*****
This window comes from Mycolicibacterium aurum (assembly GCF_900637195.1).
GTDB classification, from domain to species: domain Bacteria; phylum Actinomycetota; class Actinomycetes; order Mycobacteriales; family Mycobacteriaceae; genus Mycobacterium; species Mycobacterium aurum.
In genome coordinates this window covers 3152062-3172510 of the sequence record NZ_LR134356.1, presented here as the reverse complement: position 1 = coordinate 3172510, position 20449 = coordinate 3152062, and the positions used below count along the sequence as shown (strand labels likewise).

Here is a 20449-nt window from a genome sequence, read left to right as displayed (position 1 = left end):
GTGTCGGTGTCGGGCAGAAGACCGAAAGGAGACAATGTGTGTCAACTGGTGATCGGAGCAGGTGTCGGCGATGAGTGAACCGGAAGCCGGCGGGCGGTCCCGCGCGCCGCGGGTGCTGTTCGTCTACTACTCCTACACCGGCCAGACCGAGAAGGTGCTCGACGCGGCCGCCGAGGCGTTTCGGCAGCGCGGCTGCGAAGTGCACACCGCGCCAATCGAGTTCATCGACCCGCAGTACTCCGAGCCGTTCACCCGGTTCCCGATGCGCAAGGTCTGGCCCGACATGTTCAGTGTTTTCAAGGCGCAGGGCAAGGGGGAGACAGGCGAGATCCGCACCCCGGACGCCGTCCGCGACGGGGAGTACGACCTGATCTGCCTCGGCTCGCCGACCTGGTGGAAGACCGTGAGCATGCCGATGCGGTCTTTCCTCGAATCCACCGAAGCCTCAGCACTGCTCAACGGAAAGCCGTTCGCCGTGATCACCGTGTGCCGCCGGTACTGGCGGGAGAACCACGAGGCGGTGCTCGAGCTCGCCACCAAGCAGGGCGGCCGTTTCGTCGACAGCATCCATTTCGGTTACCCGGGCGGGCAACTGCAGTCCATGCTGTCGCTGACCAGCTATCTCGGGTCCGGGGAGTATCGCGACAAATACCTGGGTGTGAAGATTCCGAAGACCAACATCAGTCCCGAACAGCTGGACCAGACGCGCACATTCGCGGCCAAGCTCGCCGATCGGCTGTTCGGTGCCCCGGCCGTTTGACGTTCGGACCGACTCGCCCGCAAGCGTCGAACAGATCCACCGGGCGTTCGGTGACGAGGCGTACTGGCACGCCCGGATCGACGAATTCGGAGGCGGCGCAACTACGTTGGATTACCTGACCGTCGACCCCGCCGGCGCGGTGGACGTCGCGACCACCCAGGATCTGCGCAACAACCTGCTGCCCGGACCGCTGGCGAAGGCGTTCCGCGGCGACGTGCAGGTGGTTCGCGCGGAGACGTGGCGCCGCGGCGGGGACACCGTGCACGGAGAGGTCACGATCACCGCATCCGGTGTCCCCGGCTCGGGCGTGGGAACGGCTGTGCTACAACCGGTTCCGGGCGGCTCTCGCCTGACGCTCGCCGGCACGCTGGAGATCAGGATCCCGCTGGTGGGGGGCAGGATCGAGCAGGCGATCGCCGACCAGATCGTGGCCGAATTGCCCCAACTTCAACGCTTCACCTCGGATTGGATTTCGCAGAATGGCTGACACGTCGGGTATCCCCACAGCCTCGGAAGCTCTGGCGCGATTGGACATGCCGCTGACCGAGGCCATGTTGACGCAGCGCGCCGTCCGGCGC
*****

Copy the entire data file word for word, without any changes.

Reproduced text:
This window comes from Mycolicibacterium aurum (assembly GCF_900637195.1).
GTDB classification, from domain to species: domain Bacteria; phylum Actinomycetota; class Actinomycetes; order Mycobacteriales; family Mycobacteriaceae; genus Mycobacterium; species Mycobacterium aurum.
In genome coordinates this window covers 3152062-3172510 of the sequence record NZ_LR134356.1, presented here as the reverse complement: position 1 = coordinate 3172510, position 20449 = coordinate 3152062, and the positions used below count along the sequence as shown (strand labels likewise).

Here is a 20449-nt window from a genome sequence, read left to right as displayed (position 1 = left end):
GTGTCGGTGTCGGGCAGAAGACCGAAAGGAGACAATGTGTGTCAACTGGTGATCGGAGCAGGTGTCGGCGATGAGTGAACCGGAAGCCGGCGGGCGGTCCCGCGCGCCGCGGGTGCTGTTCGTCTACTACTCCTACACCGGCCAGACCGAGAAGGTGCTCGACGCGGCCGCCGAGGCGTTTCGGCAGCGCGGCTGCGAAGTGCACACCGCGCCAATCGAGTTCATCGACCCGCAGTACTCCGAGCCGTTCACCCGGTTCCCGATGCGCAAGGTCTGGCCCGACATGTTCAGTGTTTTCAAGGCGCAGGGCAAGGGGGAGACAGGCGAGATCCGCACCCCGGACGCCGTCCGCGACGGGGAGTACGACCTGATCTGCCTCGGCTCGCCGACCTGGTGGAAGACCGTGAGCATGCCGATGCGGTCTTTCCTCGAATCCACCGAAGCCTCAGCACTGCTCAACGGAAAGCCGTTCGCCGTGATCACCGTGTGCCGCCGGTACTGGCGGGAGAACCACGAGGCGGTGCTCGAGCTCGCCACCAAGCAGGGCGGCCGTTTCGTCGACAGCATCCATTTCGGTTACCCGGGCGGGCAACTGCAGTCCATGCTGTCGCTGACCAGCTATCTCGGGTCCGGGGAGTATCGCGACAAATACCTGGGTGTGAAGATTCCGAAGACCAACATCAGTCCCGAACAGCTGGACCAGACGCGCACATTCGCGGCCAAGCTCGCCGATCGGCTGTTCGGTGCCCCGGCCGTTTGACGTTCGGACCGACTCGCCCGCAAGCGTCGAACAGATCCACCGGGCGTTCGGTGACGAGGCGTACTGGCACGCCCGGATCGACGAATTCGGAGGCGGCGCAACTACGTTGGATTACCTGACCGTCGACCCCGCCGGCGCGGTGGACGTCGCGACCACCCAGGATCTGCGCAACAACCTGCTGCCCGGACCGCTGGCGAAGGCGTTCCGCGGCGACGTGCAGGTGGTTCGCGCGGAGACGTGGCGCCGCGGCGGGGACACCGTGCACGGAGAGGTCACGATCACCGCATCCGGTGTCCCCGGCTCGGGCGTGGGAACGGCTGTGCTACAACCGGTTCCGGGCGGCTCTCGCCTGACGCTCGCCGGCACGCTGGAGATCAGGATCCCGCTGGTGGGGGGCAGGATCGAGCAGGCGATCGCCGACCAGATCGTGGCCGAATTGCCCCAACTTCAACGCTTCACCTCGGATTGGATTTCGCAGAATGGCTGACACGTCGGGTATCCCCACAGCCTCGGAAGCTCTGGCGCGATTGGACATGCCGCTGACCGAGGCCATGTTGACGCAGCGCGCCGTCCGGCGC